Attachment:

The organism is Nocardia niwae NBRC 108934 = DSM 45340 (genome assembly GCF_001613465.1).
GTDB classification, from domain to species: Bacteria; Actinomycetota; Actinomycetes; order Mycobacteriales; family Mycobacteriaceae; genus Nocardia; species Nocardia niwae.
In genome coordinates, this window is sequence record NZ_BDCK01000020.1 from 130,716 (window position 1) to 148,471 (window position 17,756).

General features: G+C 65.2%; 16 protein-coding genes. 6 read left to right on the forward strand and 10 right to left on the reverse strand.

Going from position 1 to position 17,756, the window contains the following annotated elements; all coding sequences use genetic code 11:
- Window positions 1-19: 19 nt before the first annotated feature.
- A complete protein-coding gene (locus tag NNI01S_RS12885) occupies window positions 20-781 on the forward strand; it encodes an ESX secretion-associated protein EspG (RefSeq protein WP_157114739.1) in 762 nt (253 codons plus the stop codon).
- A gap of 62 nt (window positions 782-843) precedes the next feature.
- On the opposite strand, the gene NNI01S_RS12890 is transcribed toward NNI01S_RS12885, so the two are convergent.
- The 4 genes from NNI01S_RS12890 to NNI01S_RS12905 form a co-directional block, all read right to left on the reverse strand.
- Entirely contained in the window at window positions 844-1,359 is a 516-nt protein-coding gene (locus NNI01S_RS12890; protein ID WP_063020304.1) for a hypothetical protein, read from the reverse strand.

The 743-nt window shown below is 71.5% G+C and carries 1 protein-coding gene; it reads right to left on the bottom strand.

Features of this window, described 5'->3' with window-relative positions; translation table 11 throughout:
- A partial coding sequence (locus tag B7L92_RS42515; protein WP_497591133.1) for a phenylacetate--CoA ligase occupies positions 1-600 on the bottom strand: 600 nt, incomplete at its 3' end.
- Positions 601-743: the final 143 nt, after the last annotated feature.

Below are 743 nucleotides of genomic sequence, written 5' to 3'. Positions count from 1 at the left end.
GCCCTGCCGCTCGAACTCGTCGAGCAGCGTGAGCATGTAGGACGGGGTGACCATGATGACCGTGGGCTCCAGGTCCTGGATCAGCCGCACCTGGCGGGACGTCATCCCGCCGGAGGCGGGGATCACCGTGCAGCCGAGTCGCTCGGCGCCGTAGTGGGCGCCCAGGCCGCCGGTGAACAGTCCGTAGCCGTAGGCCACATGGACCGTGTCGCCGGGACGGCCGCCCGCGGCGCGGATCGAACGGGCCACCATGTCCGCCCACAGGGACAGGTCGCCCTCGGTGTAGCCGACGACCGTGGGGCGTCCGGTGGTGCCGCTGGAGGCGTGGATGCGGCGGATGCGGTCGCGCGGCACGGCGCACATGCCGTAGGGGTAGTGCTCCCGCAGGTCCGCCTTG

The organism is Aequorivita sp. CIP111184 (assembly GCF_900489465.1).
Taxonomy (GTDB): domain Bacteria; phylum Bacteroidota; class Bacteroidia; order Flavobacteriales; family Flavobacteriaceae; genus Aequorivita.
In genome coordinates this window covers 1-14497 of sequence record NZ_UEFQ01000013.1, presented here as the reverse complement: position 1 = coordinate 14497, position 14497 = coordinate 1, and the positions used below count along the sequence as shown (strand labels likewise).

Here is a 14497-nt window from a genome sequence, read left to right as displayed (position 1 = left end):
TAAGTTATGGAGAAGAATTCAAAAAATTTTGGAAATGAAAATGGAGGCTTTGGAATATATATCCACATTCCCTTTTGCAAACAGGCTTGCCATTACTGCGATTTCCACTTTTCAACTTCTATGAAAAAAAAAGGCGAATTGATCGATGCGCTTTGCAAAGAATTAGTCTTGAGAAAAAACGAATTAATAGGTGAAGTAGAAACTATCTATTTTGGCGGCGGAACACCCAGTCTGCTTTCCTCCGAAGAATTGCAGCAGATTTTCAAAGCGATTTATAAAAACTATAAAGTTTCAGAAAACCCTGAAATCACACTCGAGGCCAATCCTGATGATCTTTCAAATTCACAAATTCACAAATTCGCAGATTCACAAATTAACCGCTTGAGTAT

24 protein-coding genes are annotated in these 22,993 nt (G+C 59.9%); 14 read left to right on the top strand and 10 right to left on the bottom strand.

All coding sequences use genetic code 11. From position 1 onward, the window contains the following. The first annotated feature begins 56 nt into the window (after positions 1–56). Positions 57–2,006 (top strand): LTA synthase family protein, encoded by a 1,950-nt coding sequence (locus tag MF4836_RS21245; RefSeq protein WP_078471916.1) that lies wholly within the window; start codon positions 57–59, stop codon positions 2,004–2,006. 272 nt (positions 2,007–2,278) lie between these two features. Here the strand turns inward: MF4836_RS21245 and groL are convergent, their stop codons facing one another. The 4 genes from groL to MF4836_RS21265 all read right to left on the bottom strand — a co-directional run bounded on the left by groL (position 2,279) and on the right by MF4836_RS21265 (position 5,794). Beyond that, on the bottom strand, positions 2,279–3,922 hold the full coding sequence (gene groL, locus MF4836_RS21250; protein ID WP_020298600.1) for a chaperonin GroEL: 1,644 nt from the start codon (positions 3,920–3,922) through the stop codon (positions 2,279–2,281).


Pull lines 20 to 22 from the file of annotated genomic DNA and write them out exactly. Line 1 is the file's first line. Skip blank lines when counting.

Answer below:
In genome coordinates this window covers 1-14497 of sequence record NZ_UEFQ01000013.1, presented here as the reverse complement: position 1 = coordinate 14497, position 14497 = coordinate 1, and the positions used below count along the sequence as shown (strand labels likewise).

Here is a 14497-nt window from a genome sequence, read left to right as displayed (position 1 = left end):
TAAGTTATGGAGAAGAATTCAAAAAATTTTGGAAATGAAAATGGAGGCTTTGGAATATATATCCACATTCCCTTTTGCAAACAGGCTTGCCATTACTGCGATTTCCACTTTTCAACTTCTATGAAAAAAAAAGGCGAATTGATCGATGCGCTTTGCAAAGAATTAGTCTTGAGAAAAAACGAATTAATAGGTGAAGTAGAAACTATCTATTTTGGCGGCGGAACACCCAGTCTGCTTTCCTCCGAAGAATTGCAGCAGATTTTCAAAGCGATTTATAAAAACTATAAAGTTTCAGAAAACCCTGAAATCACACTCGAGGCCAATCCTGATGATCTTTCAAATTCACAAATTCACAAATTCGCAGATTCACAAATTAACCGCTTGAGTAT